SCHOOLS TO REGAIN FUNDS TO BUY BOOKS.Byline: David R. Baker Staff Writer
Underscoring the administrative chaos in Los Angeles Los Angeles (lôs ăn`jələs, lŏs, ăn`jəlēz'), city (1990 pop. 3,485,398), seat of Los Angeles co., S Calif.; inc. 1850. Unified schools, a district official said Tuesday that campuses will now get $12.7 million they should have previously received to buy new books. The cash comes from an obscure account established by the district in 1997 to let schools borrow money for textbooks. Even though Superintendent Ruben Zacarias said the loans would be forgiven, the 162 schools that borrowed money have been putting money back in the account, said incoming Superintendent Ramon Cortines.
Zacarias' directive, recalled Tuesday by several principals who have been repaying the account, was never carried out.
``It was not communicated properly,'' Cortines said. ''I don't believe it was ever committed to writing.''
Zacarias could not be reached for comment.
For some schools, the miscommunication mis·com·mu·ni·ca·tion
1. Lack of clear or adequate communication.
2. An unclear or inadequate communication. meant they have had little cash to buy new books since 1997.
Hamilton High School Hamilton High School may refer to:
``I'm ecstatic ec·stat·ic
1. Marked by or expressing ecstasy.
2. Being in a state of ecstasy; joyful or enraptured.
[French extatique, from Greek ekstatikos, from to get more money,'' Winter said. He said he will have to survey his department heads to determine how many books they need and what subjects they will buy.
It was Hamilton's plight that first drew Cortines' attention to the textbook textbook Informatics A treatise on a particular subject. See Bible. loan fund. After visiting the school and hearing about their problem, he asked Zacarias about the loans.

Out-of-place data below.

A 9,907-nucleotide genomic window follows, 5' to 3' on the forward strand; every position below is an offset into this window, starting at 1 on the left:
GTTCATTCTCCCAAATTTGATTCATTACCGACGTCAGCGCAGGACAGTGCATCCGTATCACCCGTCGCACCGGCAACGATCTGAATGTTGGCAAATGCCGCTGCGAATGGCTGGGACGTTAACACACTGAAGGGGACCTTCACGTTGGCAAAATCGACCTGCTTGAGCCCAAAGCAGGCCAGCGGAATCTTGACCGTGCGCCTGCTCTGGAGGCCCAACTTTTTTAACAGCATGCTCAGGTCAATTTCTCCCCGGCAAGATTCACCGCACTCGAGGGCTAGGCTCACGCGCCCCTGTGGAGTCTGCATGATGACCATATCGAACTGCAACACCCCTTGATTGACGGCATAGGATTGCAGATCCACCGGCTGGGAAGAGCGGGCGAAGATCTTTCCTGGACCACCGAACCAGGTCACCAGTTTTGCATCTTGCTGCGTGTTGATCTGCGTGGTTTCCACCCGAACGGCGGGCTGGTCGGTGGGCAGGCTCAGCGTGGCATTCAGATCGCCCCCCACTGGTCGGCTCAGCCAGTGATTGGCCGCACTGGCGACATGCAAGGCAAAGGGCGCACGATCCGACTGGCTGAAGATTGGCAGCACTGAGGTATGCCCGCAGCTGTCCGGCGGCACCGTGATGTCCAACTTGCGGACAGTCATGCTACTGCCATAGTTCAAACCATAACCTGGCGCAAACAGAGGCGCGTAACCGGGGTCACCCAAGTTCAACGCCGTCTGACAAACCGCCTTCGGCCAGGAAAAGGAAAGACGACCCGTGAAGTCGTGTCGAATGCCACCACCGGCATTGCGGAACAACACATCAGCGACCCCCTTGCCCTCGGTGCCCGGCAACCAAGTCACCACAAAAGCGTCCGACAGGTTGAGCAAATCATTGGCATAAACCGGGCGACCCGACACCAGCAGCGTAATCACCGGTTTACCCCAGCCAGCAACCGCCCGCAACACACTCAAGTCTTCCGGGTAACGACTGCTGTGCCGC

``I said, did you intend for the people to continue paying them back, and he said no,'' Cortines said.
A district official speaking on condition of anonymity said Tuesday that there was so much confusion surrounding sur·round
tr.v. sur·round·ed, sur·round·ing, sur·rounds
1. To extend on all sides of simultaneously; encircle.
2. To enclose or confine on all sides so as to bar escape or outside communication.
n. the loans that not all schools had been paying them back.
Schools that borrowed from the fund will receive a memo spelling out the amount they will now get to spend. A memo Cortines and district Chief Operating Officer Chief Operating Officer (COO)
The officer of a firm responsible for day-to-day management, usually the president or an executive vice-president. Howard Miller Howard Miller may refer to
The school district has been plagued by chronic textbook shortages for years. The district gives schools about $17 per student each year for new books, but that money doesn't go far when many textbooks cost more than $20.
``No teacher in this district should be without the book they think will maximize student achievement,'' said board member David Tokofsky.